Sunday, October 19, 2014

A Lively Siberian Dance

A Lively Siberian Dance
His crime was spreading Judaism; his punishment was many years of hard labor in Eastern Siberia. That is where Reb Asher Sasonkin found himself in prison camp with about 3000 others. Most of them were political prisoners, incarcerated for being "anti-revolutionary," but there were some hard-core criminals sentenced for various crimes of violence as well. The prisoners were divided into small groups of twelve called "brigades," with each brigade being led by a "brigadier," who also was a prisoner.
After some time, R. Asher was transferred to a different barrack in the camp, under the supervision of a different brigadier. He was happy about it because he quickly found there a quiet unobtrusive corner where he could pray without having to worry too much about intruding hostile eyes.
That first day, while praying in his "spot," he overheard a conversation between one of the other prisoners in his brigade and his new brigadier.
"On Saturday only eleven of us will be working," the prisoner informed his leader. This Zhid ('Yid'-'Jew') refuses to work on their Shabbat."
Sasonkin Asher.jpgThe brigadier responded quickly, "Don't worry. With me he won't be able to pull any tricks. He'll work on Saturday too, like everyone else."
"I advise you not to start up with this Zhid," rejoined the prisoner, a non-Jew, "otherwise you might get ridiculed." [The stubborn, against-all-odds successful Shabbat observance in the labor camp environment of Reb Asher (and a few other Chabad chasidim) was well-known in most of the Soviet prison camps -YT].
The very next day was Shemini Atzeret. The brigadier came over to Reb Asher and said, "Be ready, in just a few minutes we are setting out to work."
Sasonkin firmly shook his head, saying that he could not work this day.
"And tomorrow?" 
"Also not." 
"And why not?" queried the surprised brigadier. "Neither today nor tomorrow is Shabbat." 
Reb Asher explained quickly that these were the final two days of the Sukkot festival, so it was forbidden to work.
The brigadier recalled that in his youth he had seen Jews erecting flimsy wooden huts every autumn and camping in them for a few days. He smiled to himself and said, "Listen, I'm willing to allow you to not work, but you must leave together with us for the workplace and be there with all the other workers."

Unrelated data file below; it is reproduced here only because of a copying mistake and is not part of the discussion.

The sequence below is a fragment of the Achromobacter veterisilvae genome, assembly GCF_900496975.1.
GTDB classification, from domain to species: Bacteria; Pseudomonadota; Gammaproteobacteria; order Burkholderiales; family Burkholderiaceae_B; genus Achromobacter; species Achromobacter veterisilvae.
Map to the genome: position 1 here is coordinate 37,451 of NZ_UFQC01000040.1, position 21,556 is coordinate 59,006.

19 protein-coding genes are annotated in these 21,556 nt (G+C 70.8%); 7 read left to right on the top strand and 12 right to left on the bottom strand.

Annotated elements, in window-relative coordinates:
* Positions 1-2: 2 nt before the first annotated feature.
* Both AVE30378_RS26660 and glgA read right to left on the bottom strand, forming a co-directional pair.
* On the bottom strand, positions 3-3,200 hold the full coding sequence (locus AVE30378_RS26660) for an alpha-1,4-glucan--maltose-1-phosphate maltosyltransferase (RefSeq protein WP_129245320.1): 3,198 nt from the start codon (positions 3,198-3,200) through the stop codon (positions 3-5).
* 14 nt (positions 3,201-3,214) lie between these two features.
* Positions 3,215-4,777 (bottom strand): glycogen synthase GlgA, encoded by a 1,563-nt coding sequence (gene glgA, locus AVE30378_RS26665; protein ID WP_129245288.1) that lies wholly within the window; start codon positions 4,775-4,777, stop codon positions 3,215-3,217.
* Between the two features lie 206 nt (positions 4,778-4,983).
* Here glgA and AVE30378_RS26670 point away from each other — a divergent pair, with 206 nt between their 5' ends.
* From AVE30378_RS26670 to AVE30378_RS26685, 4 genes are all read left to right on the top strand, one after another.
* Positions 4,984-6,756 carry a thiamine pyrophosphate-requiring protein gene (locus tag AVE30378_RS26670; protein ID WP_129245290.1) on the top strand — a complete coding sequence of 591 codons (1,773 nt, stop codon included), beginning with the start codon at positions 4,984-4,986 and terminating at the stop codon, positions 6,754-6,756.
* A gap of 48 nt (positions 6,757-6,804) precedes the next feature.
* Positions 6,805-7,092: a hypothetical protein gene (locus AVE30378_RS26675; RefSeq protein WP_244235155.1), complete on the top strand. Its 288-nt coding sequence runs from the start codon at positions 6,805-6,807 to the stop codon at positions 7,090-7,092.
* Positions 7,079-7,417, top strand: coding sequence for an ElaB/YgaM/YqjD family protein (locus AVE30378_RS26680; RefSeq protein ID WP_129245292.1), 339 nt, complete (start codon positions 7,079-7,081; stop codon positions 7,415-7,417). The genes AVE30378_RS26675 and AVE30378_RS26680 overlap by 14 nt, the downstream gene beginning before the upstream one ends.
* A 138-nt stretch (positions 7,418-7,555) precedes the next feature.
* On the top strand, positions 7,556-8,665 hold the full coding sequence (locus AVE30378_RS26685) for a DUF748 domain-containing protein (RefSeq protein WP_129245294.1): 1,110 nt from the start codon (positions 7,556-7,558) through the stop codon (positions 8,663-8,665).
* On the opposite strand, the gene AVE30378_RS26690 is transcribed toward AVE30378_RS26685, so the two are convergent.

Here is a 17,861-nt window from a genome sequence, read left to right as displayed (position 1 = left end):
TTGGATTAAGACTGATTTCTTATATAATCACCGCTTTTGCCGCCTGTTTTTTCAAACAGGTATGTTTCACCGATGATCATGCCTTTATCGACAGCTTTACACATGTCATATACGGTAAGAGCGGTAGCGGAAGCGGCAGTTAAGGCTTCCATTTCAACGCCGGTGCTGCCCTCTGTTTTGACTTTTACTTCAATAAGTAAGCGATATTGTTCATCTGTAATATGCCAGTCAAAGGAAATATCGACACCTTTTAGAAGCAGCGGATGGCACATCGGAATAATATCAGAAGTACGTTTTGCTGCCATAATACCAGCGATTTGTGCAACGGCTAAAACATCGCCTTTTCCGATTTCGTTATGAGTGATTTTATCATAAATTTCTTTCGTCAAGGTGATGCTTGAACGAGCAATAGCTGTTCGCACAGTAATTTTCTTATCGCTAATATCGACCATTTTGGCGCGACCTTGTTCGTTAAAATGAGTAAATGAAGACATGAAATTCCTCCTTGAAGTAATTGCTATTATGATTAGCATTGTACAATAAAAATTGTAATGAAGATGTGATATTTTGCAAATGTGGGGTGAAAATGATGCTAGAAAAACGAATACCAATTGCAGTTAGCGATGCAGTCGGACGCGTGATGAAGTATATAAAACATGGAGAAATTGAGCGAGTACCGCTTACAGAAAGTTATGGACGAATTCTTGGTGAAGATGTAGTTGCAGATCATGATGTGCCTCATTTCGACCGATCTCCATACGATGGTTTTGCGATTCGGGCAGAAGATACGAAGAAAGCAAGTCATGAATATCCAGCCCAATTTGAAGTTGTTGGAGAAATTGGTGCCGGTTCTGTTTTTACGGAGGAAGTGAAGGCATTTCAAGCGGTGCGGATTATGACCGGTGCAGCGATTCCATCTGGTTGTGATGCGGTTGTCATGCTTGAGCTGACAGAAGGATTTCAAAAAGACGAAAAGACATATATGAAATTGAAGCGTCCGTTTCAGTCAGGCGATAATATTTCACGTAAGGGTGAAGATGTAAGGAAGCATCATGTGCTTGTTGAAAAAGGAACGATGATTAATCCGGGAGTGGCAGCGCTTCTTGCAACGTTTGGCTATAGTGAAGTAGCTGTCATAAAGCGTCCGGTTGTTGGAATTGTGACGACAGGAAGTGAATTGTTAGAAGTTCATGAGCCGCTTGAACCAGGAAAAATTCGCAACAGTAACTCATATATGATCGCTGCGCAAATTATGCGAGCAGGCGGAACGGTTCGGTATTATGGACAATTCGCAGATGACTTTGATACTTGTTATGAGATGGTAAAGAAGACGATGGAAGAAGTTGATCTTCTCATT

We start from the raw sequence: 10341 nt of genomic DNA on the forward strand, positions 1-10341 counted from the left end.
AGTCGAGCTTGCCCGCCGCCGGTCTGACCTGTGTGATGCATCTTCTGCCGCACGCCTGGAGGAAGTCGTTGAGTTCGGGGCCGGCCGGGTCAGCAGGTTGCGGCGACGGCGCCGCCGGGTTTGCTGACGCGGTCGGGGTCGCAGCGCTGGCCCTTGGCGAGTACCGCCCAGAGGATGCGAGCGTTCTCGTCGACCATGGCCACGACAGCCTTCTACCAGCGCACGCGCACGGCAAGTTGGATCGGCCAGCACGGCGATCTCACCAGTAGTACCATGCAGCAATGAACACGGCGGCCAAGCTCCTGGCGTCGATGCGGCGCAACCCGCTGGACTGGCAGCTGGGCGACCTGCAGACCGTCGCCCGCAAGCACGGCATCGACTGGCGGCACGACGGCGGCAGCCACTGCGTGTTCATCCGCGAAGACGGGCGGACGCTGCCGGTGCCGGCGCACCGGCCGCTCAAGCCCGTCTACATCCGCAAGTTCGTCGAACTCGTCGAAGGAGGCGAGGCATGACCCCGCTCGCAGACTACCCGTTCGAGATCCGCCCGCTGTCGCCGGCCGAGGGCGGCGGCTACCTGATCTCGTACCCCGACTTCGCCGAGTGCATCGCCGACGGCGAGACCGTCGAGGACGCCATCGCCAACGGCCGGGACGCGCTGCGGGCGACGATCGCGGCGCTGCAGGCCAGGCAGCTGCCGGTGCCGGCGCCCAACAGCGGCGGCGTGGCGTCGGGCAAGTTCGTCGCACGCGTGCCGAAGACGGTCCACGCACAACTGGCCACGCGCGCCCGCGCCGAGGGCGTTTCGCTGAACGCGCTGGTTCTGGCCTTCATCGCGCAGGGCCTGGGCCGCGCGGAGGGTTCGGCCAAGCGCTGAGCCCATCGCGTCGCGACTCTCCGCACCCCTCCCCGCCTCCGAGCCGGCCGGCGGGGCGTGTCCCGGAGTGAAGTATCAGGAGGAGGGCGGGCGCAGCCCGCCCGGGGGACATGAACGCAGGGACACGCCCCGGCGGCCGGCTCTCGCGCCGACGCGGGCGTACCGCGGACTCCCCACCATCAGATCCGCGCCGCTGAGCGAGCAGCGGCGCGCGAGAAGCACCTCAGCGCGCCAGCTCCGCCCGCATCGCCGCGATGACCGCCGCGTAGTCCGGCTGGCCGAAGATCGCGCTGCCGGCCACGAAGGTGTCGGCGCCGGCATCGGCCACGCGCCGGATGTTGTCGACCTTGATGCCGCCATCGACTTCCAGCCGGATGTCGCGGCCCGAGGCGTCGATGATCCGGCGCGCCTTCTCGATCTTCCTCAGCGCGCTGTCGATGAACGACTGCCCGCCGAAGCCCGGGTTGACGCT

Reb Asher happily assented.
About 200 men arrived at the designated place, which turned out to be a construction site. It was a huge area enclosed by layers of barbed wire, filled with buildings and other structures in various phases of incompletion. The workers spread throughout the area to their assigned projects, Reb Asher ducked into a building that was a bit distant from the others and with no one else there. "A quiet place to davven (pray)." He thought to himself, and immediately began the morning service for the festival, which fortunately he knew by heart.
Absorbed in his prayers, he wasn't conscious of the hours flying by, when suddenly a young man from his brigade came running in. "Here you are!" he exclaimed. He began speaking very fast. Reb Asher could see that he was extremely nervous, frightened even.
"What are you doing? Don't you realize that it is already lunchtime? The officer discovered that you weren't present. He told the chief guard, who exploded in anger. He even threatened our brigadier that he would lock him in solitary confinement for 15 days. The brigadier is pleading and making every excuse he can think of, but the chief guard keeps insisting that since he is the brigadier, he is the one responsible and must be punished. Hurry! Maybe your appearance will calm down the officer."
The two of them ran as fast as they could to where their brigade was gathered. The brigadier immediately confronted Reb Asher. His face was pale and fearful. "This is how you repay the favor I did for you?" Reb Asher apologized sincerely, and tried to explain that he had lost track of the time while he was praying.
The brigadier calmed down somewhat, and instructed to serve lunch to the prisoners. To Reb Asher however, he insisted that he remain close to him and stay within eyesight. Meanwhile, Reb Asher was becoming quite apprehensive. "If the officer became so angered at the brigadier to the extent he was prepared to punish him with 15 days of solitary confinement, what will happen to me?" he worried to himself. He briefly considered running off and hiding somewhere until tempers cooled off, but he quickly realized that could backfire and complicate his situation even further.